Haunted Crime Scenes: Mercer House
Williams' Imprint on the House
First, let's consider the Mercer House itself. In preparation for our "haunted Savannah" feature, we toured the home, which yielded a distinct impression of who Jim Williams had been. His philosophy, we learned, was, "If you like it, buy it," and what he purchased revealed his taste in European and American antiques, oil landscapes and portraits, and refined décor. Items that jumped out included an iron sculpture of the "Four Horsemen of the Apocalypse," precursors to the world's end, as well as paintings of birds of prey, specifically vultures and falcons. Over the back of the couch in the vulture room, the preserved head and skin of a jaguar, staring with fierce eyes, lay draped. It had a startling effect as we walked into the room — even more so as we learned that Williams was not a hunter.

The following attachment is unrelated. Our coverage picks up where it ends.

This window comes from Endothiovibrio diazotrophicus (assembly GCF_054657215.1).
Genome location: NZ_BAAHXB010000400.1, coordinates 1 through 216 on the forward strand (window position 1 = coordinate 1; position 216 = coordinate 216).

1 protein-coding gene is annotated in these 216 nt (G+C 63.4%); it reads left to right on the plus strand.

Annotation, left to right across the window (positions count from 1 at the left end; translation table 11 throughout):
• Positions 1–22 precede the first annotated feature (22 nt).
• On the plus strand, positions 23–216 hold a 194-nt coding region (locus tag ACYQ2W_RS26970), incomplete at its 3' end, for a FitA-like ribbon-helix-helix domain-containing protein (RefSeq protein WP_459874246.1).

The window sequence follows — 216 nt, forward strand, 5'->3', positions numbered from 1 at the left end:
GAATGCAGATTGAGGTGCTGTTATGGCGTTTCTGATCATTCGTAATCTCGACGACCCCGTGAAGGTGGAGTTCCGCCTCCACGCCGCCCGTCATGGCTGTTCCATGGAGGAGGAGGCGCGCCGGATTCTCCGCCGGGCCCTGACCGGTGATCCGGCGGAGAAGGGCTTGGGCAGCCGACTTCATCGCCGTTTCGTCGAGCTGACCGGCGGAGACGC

Clearly, he liked to align himself with the manly professions, probably to create an impression on Savannah society and deflect them from suspecting he was gay. We'd also seen a "cockfight chair," which gentlemen straddled so they could watch this vicious sport without cramping their coattails. The overall impression of this home was that Williams had exquisite taste, that he kept control over minute details, and that he was quite haughty.
Many people have mentioned how Williams sold fake antiques for exorbitant sums, and it's clear from everything we've learned that this man looked to his own advantage. Generally, his conning only involved swindling, but then a young man paid a higher price: his life. Only Williams knew what really happened on May 2, 1981, and he took his knowledge to the grave, once again protecting himself.
Williams's sister, Dorothy Kingery, described him as a risk-taker. In her book about his preservations, Savannah's Jim Williams and his Southern Houses, she stated that "challenge, risk, and a healthy dose of crisis were the ways Jim started his career in Savannah..." It seems that he ended his career this way as well.